His relationship to his wife Elisabeth was tragic as well. He married her against his mother’s will, but his wife was not happy in the marriage. In spite of that, Franz Joseph was very devoted to her and took it very badly when she was assassinated in 1899.
Just as the emperor’s political view evolved with time, the relationship of Czechs towards their ruler also underwent complicated development. For a long time the Czechs remained loyal towards the Habsburg-Lorraine dynasty but their initial enthusiasm for the new emperor gradually gave way to disillusionment.
“The biggest disappointment was the Austro-Hungarian Compromise of 1867, when the Austrian Empire and the Kingdom of Hungary divided power between themselves. Czechs expected a reward for their loyalty in the Austro-Prussian war but didn’t get anything.
More disappointments followed and during the First World War, Czechs finally realized that they didn’t need Franz Joseph, the Habsburg dynasty or the Austrian monarchy.
After the collapse of the monarchy, the newly formed Czechoslovak state didn’t want to have anything in common with the past. As Jiří Pernes points out, one of the new president’s priorities was to get rid of everything Austrian. Over the decades, however, the edges have smoothed and the old Austro-Hungarian Empire has even become an object of nostalgia. Historian Jiří Pernes once again:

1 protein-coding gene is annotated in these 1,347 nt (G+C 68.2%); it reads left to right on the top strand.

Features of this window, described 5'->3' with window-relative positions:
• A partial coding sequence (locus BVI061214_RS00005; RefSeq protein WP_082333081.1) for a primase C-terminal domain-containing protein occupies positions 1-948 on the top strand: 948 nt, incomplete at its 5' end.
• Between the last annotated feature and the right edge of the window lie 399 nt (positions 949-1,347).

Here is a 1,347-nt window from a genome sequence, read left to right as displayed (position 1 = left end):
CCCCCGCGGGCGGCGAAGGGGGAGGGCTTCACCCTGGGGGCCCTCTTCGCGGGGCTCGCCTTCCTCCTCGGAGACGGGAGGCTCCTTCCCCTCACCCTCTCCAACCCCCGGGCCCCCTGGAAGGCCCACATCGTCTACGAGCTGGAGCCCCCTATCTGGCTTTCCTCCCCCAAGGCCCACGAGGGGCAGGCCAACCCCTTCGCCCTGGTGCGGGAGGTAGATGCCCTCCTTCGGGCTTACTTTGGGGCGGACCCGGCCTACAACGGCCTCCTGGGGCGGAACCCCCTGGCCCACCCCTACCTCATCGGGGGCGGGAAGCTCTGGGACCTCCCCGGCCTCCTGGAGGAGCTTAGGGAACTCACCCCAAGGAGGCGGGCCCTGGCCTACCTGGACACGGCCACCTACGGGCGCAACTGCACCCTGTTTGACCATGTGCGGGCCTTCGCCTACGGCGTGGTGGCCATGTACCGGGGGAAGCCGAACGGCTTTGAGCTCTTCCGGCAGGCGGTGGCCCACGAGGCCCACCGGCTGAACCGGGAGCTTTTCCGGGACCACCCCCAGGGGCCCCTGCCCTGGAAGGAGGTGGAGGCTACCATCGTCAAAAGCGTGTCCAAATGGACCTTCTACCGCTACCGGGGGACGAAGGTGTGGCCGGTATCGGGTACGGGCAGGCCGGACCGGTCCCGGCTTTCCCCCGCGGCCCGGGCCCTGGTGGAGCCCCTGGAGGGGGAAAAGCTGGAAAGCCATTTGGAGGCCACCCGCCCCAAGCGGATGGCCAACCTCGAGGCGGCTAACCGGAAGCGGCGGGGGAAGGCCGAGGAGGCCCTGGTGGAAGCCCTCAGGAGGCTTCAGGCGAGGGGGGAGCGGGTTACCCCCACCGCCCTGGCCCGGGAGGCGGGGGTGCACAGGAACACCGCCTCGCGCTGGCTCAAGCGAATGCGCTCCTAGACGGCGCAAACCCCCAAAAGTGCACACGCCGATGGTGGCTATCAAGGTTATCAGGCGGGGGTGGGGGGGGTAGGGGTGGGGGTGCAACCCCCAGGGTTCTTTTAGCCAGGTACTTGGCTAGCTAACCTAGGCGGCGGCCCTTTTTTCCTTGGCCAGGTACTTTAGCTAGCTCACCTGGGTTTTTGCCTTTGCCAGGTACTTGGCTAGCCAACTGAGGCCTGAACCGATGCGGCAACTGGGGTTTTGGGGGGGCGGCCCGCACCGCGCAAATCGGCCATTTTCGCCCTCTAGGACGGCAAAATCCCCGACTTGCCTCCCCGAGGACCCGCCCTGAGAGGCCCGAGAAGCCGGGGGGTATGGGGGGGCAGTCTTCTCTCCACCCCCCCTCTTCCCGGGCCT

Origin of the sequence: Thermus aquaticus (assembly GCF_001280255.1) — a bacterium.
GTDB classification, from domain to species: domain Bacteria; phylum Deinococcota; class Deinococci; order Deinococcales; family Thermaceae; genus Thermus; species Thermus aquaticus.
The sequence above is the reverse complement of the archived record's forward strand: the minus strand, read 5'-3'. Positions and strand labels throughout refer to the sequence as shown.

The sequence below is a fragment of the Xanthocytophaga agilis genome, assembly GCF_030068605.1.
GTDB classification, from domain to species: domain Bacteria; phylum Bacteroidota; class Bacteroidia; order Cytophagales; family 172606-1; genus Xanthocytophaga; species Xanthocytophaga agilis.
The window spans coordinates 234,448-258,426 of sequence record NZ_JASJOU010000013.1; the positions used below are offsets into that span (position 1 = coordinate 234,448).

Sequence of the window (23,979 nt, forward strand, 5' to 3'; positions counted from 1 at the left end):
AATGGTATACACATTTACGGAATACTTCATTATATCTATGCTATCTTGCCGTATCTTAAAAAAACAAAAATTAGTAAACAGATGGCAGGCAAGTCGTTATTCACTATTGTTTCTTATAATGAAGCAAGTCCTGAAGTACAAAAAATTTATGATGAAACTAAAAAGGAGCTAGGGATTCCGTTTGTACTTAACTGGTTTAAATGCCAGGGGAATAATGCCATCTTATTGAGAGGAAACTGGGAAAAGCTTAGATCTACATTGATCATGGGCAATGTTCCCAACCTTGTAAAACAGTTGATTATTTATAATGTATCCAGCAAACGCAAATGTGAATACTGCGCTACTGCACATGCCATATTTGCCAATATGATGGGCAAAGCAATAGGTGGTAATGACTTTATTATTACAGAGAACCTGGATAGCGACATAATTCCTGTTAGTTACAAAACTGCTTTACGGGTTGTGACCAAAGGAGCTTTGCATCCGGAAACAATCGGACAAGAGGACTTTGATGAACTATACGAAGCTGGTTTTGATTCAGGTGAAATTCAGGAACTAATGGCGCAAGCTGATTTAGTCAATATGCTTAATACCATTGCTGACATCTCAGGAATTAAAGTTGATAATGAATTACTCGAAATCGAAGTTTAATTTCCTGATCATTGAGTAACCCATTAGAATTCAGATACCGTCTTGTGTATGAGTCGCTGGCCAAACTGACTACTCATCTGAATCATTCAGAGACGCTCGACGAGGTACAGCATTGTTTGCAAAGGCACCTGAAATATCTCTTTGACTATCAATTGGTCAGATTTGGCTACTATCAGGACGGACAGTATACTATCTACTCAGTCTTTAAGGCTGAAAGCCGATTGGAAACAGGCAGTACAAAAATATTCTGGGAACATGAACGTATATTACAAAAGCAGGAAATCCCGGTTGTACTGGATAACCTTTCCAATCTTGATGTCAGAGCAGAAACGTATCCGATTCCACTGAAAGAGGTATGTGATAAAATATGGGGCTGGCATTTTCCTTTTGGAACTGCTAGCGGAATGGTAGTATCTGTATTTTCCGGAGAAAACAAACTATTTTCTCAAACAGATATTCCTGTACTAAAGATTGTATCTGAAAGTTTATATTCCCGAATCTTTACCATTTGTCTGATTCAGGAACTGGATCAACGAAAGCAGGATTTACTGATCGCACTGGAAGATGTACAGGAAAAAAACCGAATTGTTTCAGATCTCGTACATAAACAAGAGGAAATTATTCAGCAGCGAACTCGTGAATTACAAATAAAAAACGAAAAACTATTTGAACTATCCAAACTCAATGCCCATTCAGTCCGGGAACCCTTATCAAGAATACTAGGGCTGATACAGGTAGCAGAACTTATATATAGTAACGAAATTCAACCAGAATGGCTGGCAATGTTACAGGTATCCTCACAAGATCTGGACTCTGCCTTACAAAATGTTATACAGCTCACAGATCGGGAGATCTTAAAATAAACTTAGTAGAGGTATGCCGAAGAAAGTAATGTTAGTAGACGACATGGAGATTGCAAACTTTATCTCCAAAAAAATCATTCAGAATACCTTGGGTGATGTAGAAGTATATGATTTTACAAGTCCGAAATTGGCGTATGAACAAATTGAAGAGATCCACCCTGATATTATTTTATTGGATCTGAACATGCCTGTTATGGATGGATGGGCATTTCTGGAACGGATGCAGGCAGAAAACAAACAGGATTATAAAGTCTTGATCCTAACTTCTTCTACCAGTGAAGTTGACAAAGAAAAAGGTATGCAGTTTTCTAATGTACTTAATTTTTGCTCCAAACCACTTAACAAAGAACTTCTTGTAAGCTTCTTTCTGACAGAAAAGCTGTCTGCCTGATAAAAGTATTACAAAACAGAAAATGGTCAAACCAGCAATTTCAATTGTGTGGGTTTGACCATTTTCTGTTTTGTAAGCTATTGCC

“During the First Republic, German occupation and communism there was no serious or popular literature related to the issue. After the revolution of 1989 many articles started coming out, including slightly sensationalist ones, which created the impression that during the monarchy everything was great and brought about this sort of nostalgic feeling for the time. But I would say that the informed public regards the monarchy objectively, with all its benefits and setbacks.”
The significance of Franz Joseph and his legacy for future generations has been the topic of a large exhibition, on display in Vienna’s Schonbrunn Palace, the residence of Franz Joseph towards the end of his life. The series of four exhibitions, prepared in cooperation with the Vienna Art History Museum, attempts to show the emperor both as a private person and a public figure.
Martin Mutschlechner, historian and co-curator of the exhibition, also agrees that the image of Emperor Franz Joseph has improved with time.
“Nowadays, with hindsight of several decades, I would say the Old Habsburg Empire is regarded more positively. The fact that it comprised so many ethnic groups and language groups and provided a kind of more or less stable framework for all these small nations in central Europe is actually regarded very positively.
A number of venues linked to Emperor Franz Joseph, such as the Konopiště or Zákupy chateaux, marked the 100th anniversary of his death over the past weekend.
In Prague, people still have a chance to see the dining carriage of Franz Joseph’s Imperial Train, which was recently restored to its former beauty. The train, which is rarely accessible to the public, can be seen at the Technical Museum at Prague’s district of Letná.